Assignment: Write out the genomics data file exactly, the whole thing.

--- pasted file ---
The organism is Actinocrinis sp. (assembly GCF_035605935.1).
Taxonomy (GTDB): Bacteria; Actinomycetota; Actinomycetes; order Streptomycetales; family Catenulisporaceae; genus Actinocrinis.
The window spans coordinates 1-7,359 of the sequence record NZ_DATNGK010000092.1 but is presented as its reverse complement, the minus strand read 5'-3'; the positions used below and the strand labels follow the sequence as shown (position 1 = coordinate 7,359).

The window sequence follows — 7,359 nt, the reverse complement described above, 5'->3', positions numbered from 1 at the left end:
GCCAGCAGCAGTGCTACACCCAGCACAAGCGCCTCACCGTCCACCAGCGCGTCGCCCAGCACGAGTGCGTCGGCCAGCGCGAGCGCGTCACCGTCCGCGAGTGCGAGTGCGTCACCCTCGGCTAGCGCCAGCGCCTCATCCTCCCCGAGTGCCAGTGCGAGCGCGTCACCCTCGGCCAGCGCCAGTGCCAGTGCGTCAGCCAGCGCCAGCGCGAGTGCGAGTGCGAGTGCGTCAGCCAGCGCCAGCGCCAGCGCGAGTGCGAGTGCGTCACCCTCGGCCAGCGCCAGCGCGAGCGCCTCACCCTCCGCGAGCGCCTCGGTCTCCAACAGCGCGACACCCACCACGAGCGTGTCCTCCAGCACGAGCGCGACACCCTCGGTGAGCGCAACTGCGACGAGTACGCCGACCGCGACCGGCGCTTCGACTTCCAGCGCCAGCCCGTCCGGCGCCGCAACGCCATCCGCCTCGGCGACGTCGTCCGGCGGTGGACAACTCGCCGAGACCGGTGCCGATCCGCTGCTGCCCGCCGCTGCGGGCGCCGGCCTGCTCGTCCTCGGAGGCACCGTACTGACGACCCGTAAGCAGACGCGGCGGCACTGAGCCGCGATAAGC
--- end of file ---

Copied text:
The organism is Actinocrinis sp. (assembly GCF_035605935.1).
Taxonomy (GTDB): Bacteria; Actinomycetota; Actinomycetes; order Streptomycetales; family Catenulisporaceae; genus Actinocrinis.
The window spans coordinates 1-7,359 of the sequence record NZ_DATNGK010000092.1 but is presented as its reverse complement, the minus strand read 5'-3'; the positions used below and the strand labels follow the sequence as shown (position 1 = coordinate 7,359).

The window sequence follows — 7,359 nt, the reverse complement described above, 5'->3', positions numbered from 1 at the left end:
GCCAGCAGCAGTGCTACACCCAGCACAAGCGCCTCACCGTCCACCAGCGCGTCGCCCAGCACGAGTGCGTCGGCCAGCGCGAGCGCGTCACCGTCCGCGAGTGCGAGTGCGTCACCCTCGGCTAGCGCCAGCGCCTCATCCTCCCCGAGTGCCAGTGCGAGCGCGTCACCCTCGGCCAGCGCCAGTGCCAGTGCGTCAGCCAGCGCCAGCGCGAGTGCGAGTGCGAGTGCGTCAGCCAGCGCCAGCGCCAGCGCGAGTGCGAGTGCGTCACCCTCGGCCAGCGCCAGCGCGAGCGCCTCACCCTCCGCGAGCGCCTCGGTCTCCAACAGCGCGACACCCACCACGAGCGTGTCCTCCAGCACGAGCGCGACACCCTCGGTGAGCGCAACTGCGACGAGTACGCCGACCGCGACCGGCGCTTCGACTTCCAGCGCCAGCCCGTCCGGCGCCGCAACGCCATCCGCCTCGGCGACGTCGTCCGGCGGTGGACAACTCGCCGAGACCGGTGCCGATCCGCTGCTGCCCGCCGCTGCGGGCGCCGGCCTGCTCGTCCTCGGAGGCACCGTACTGACGACCCGTAAGCAGACGCGGCGGCACTGAGCCGCGATAAGC